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Reviewed by Dany Margolies

"This production is a gentle force that brings us together and holds us entranced for the space of two hours--perhaps even with a lingering sweet aftertaste."


Among tokens that represent peace and sharing, American chewing gum figured prominently in the international scene during and after World War II. So there's a rush of nostalgia to be felt in this production's opening and closing moments, during which Juicyfruit is introduced to the audience as a symbol of comfort and sharing.

It's not the only element that anchors John Patrick's play in the postwar years. Set in Okinawa during the American occupation, the script is dated--in the best meaning of the word, taking us back to a specific time and place. Here our military is hell-bent on bringing democracy to the Okinawans, so it sends Captain Fisby (Paul Denniston) to build a schoolhouse. But Fisby sees a different way of educating the natives: Encourage mass production and vitalize the town's economy. Together they build and operate a teahouse.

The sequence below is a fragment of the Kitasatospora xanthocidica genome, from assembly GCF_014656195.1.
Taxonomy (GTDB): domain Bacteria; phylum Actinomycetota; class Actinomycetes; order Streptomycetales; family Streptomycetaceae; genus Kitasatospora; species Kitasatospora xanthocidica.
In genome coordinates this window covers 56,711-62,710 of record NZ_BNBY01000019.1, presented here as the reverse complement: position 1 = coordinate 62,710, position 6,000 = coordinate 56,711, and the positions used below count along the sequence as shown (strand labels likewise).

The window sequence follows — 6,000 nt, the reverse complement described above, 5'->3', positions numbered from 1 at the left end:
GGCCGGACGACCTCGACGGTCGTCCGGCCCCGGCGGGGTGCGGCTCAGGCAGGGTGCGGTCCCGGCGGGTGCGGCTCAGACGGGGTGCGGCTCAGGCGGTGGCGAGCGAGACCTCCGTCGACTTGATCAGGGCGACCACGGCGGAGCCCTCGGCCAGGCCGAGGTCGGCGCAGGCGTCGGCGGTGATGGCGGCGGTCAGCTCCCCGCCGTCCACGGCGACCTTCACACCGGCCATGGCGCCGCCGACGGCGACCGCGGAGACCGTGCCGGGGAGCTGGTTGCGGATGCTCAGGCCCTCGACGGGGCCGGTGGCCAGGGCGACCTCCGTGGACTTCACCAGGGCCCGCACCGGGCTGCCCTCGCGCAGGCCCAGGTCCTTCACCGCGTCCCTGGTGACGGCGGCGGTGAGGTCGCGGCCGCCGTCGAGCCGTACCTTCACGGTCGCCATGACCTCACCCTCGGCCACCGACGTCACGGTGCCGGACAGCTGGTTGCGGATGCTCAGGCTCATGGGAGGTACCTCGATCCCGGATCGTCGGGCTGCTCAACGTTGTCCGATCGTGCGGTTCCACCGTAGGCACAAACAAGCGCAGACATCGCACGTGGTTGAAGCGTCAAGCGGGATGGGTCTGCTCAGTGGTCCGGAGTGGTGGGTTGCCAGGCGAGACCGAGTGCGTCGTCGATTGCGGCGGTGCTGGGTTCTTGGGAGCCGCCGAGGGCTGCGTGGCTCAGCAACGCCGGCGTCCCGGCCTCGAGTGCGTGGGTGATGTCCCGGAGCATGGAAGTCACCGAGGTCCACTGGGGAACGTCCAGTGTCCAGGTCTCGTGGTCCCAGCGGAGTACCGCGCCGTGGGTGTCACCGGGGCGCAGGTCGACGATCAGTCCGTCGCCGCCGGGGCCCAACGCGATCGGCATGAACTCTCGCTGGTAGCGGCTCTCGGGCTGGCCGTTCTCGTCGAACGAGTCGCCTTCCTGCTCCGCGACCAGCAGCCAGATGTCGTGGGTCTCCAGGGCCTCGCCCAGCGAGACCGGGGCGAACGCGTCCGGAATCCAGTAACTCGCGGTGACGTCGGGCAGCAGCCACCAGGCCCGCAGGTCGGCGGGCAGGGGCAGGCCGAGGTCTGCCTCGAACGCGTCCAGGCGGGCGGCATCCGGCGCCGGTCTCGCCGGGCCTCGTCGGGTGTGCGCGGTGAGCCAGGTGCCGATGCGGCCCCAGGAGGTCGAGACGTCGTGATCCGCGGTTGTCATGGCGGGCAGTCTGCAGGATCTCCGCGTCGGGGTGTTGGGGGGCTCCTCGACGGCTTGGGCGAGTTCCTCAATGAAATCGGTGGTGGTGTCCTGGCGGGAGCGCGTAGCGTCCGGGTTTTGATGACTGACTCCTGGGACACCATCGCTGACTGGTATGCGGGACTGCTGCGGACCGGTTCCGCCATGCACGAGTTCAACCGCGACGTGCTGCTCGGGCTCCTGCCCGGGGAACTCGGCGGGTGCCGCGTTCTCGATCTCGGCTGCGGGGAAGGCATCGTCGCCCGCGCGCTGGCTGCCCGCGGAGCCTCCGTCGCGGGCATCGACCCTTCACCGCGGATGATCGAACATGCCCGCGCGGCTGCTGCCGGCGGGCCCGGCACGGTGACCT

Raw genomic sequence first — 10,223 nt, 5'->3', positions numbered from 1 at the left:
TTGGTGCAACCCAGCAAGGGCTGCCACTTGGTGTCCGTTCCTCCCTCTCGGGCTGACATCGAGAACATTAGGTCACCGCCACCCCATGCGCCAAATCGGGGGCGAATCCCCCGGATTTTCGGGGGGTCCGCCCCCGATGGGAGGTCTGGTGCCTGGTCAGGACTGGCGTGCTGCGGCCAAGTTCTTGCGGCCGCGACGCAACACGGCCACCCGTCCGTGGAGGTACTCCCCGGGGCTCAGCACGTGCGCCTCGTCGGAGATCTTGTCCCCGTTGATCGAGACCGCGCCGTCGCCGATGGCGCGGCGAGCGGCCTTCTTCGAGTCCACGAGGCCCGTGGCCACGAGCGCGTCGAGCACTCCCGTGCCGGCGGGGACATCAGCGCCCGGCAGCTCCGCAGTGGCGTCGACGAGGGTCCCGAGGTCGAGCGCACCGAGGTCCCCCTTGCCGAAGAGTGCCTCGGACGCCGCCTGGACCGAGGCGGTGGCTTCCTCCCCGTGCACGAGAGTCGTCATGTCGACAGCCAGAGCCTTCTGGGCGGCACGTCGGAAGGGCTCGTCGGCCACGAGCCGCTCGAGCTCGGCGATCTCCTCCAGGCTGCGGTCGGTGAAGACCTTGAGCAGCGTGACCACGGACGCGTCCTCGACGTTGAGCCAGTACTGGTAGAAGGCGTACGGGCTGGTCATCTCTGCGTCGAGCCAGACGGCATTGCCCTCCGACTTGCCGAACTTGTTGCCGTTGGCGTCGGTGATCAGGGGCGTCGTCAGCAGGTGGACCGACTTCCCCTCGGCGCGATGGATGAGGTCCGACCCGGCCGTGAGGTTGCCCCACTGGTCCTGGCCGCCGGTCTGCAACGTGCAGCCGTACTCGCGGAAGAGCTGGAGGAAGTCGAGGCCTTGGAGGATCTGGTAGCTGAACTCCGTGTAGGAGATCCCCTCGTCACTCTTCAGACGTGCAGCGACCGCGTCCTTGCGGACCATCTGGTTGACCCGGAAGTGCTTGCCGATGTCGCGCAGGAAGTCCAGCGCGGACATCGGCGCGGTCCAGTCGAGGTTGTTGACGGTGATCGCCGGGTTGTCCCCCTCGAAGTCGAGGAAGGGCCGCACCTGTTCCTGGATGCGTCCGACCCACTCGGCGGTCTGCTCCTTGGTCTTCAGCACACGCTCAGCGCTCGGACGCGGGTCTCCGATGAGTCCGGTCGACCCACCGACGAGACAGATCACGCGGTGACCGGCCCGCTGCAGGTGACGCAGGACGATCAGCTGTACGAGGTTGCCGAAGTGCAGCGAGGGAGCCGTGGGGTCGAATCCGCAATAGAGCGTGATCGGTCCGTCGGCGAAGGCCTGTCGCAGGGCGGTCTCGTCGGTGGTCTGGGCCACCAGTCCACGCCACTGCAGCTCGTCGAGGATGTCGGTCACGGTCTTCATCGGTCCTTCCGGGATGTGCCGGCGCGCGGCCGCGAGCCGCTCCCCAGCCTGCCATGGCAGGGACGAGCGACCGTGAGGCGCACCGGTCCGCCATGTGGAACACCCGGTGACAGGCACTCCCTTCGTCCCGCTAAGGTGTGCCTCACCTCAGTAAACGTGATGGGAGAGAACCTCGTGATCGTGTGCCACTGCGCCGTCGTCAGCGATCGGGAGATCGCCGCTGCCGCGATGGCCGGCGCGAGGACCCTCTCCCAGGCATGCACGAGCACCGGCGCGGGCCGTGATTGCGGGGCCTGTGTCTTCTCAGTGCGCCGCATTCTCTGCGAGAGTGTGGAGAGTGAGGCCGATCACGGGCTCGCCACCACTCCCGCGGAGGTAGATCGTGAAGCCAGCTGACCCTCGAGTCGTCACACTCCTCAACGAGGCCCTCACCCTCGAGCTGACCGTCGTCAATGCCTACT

Sure, the play includes Asian stereotypes, among them a cheery interpreter, Sakini (Keisuke Hoashi), and the town livewire (Kayo). To be fair it also includes American stereotypes, among these an excitable colonel (Tony Matthews) and weak-minded military psychiatrist (Paul Lirette). Director Mike Rademaekers paints in updated acting styles--a valid choice that makes the play's most poignant moments unsentimental and vibrant but leaves its most comedic moments likewise grounded. The accents seem authentic rather than mocking (dialect coach Tsuyako Aoki), the body language genuine rather than broad. Would an apoplectic colonel exploding at his soldiers' transgressions, or a soldier in a manic attempt at a cover-up, better serve the script's 1950s sensibilities? Yes, but we are now a millennial audience, perhaps expecting a world-view sensibility.

We get ample satisfaction, whatever our expectations, in the exquisite, ethereal performance of Kaz Mata-Mura as the geisha given to Fisby. Geishas, as we learn, are not prostitutes; they take care of different needs, bringing a different sense of comfort to those they serve. So does Mata-Mura, whether sorting out Fisby's office, bringing him hot tea, or performing a lighter-than-air traditional Japanese dance (choreography by Fujima Kansuma Kai). We might also expect smoother set changes, but the design (Michael Vaccaro and Mark Preston Miller) is so charming that once the warmly effective lights (John Grant) come back up, we are softened again.

Like the chewing gum Sakini offers the audience, this production is a gentle force that brings us together and holds us entranced for the space of two hours--perhaps even with a lingering sweet aftertaste. The cast includes alternates.

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